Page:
Primavera is also committed to supporting veterans who are homeless or facing eviction. This is important for the nearby Pima County, Arizona, where one of every 145 residents is homeless, many of them veterans.  Primavera’s approach is to seek long term solutions to the underlying causes of homelessness. Project Action participants are assessed to identify the causes of their homelessness, and then Primavera provides an individualized support program to help participants overcome those barriers. “We find that unemployment seems to be the biggest barrier,” says Brown. “In Pima County, employment is very scarce if you don’t have the job skills to tap into the military, healthcare, aviation or university industries. We sent some vets to truck driver training school and paid for another to receive airline inspection training.” Once the individualized support program is created, the veterans work with a Primavera case manager for up to five months. In the interim, the program offers short term and temporary financial assistance for needs such as rental payments, rental deposits, and utility payments.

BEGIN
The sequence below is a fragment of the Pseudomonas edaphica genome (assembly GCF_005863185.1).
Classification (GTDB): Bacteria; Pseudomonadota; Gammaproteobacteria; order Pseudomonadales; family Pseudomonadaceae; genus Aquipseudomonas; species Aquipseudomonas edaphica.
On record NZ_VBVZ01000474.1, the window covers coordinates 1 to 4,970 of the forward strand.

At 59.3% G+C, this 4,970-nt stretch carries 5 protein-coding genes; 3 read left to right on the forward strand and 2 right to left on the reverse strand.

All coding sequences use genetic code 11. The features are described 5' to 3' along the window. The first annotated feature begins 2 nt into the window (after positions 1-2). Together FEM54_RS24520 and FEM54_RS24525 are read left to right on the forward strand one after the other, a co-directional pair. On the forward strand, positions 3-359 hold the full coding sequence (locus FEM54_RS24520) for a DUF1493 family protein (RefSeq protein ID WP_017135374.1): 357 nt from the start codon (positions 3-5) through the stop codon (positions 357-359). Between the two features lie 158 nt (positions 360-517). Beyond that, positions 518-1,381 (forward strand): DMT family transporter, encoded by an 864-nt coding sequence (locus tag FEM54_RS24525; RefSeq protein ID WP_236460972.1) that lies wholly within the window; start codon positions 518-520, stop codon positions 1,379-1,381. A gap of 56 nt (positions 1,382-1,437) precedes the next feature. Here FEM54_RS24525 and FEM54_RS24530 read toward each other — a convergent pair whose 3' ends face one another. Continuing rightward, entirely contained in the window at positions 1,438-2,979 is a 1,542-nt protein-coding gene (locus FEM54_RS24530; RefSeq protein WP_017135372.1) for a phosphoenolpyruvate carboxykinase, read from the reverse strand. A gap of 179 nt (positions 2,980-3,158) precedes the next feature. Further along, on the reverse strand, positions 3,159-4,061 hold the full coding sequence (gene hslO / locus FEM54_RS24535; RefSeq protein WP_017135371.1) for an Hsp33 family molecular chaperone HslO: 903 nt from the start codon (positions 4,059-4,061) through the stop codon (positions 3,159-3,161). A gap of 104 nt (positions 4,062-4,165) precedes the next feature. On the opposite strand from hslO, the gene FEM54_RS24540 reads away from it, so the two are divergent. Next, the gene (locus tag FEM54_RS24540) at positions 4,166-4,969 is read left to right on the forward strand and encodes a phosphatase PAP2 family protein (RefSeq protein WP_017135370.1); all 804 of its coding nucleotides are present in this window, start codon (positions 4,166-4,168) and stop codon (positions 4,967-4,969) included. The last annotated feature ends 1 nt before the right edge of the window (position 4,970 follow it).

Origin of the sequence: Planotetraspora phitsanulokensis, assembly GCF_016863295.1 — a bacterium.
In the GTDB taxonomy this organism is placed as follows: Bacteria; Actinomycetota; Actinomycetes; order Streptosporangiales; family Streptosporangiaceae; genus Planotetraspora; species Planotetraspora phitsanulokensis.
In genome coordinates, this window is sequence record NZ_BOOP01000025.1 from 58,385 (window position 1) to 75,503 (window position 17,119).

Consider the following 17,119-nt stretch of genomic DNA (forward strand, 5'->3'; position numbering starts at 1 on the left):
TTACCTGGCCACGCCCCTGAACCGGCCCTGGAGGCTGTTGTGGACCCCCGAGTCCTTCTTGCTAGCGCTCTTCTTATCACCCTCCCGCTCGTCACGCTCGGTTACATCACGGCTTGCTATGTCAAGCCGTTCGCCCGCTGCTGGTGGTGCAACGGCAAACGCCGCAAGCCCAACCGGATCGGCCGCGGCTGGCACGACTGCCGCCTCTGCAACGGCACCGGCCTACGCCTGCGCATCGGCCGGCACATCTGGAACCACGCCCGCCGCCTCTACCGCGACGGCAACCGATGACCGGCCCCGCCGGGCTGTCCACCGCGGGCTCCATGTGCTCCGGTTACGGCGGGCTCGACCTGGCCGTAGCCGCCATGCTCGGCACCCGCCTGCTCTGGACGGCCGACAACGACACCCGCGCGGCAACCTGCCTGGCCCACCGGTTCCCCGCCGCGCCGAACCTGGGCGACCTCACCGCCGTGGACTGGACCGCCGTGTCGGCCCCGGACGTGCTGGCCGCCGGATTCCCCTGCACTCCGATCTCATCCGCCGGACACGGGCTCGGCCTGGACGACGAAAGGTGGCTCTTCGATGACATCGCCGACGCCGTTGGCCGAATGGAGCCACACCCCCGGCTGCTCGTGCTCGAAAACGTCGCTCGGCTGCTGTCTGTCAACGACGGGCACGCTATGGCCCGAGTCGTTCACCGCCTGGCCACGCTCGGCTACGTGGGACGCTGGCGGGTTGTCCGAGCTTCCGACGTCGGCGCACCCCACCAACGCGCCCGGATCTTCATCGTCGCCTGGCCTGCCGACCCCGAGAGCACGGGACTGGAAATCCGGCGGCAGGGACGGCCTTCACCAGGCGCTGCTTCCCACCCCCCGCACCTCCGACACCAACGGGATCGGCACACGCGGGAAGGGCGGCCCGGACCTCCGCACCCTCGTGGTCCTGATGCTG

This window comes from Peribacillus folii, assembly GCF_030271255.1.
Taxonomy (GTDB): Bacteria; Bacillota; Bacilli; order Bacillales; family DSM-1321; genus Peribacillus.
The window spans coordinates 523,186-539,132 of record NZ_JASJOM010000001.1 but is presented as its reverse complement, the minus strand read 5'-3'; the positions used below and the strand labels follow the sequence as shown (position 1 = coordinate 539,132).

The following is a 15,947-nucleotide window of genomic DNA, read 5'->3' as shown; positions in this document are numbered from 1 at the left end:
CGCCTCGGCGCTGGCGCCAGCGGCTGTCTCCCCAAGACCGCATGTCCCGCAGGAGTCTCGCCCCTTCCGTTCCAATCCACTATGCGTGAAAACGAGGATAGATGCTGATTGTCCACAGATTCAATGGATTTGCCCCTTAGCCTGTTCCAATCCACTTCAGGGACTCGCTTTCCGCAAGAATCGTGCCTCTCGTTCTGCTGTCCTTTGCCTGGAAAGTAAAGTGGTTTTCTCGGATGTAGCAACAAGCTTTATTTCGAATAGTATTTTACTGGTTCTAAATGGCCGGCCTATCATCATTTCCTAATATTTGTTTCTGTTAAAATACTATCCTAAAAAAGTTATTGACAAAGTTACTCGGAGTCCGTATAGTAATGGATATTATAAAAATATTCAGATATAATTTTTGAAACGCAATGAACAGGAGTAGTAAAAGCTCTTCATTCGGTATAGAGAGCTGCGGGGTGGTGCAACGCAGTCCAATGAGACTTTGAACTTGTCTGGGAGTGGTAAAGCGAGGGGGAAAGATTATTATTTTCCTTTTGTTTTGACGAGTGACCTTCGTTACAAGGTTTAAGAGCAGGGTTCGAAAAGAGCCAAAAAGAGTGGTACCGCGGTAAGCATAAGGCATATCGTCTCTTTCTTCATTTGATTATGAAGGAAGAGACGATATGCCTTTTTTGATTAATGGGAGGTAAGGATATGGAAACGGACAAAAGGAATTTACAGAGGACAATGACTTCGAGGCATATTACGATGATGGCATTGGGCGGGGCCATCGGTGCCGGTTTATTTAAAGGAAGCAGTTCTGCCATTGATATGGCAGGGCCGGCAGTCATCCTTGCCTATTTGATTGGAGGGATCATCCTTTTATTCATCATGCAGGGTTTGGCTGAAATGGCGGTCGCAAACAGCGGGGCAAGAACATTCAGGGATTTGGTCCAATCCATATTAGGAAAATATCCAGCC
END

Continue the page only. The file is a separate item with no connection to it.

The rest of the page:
Just as our veterans worked tirelessly and selflessly to defend our country, NeighborWorks organizations are dedicated to ensuring that our veterans are supported when they return home.

How are you helping veterans in your community? Post a response below or contact us via Facebook or Twitter.

Wednesday, November 7, 2012

Training to Change the World

By Sara Varela, Community Building and Organizing program

October 25 to the 28 marked not only NeighborWorks Community Leadership Institute (CLI) in Orlando, Florida, but also my nine year old’s birthday, Hurricane Sandy passing through the East Coast, the closing on my house and much more. So needless to say, things have been crazy recently. However, it's worth stopping to reflect on the great things that came out of the CLI and why it matters.

The CLI is an annual gathering of 110 different resident volunteer teams from across the country. NeighborWorks America holds the event because we believe that residents are in the best position to make substantial positive impact in their communities, and that their impact will be even greater if these leaders are trained in best practices and can learn from the experiences of others.

Attendees are part of teams, each comprised of six to eight people who live nearby and come together to address a specific problem. During the CLI, team members participate in top-notch trainings with some of the best instructors in the country. Teams who submit an Action Plan to NeighborWorks America receive a $2,000 seed grant to help them leverage local resources and see their plans turn into reality.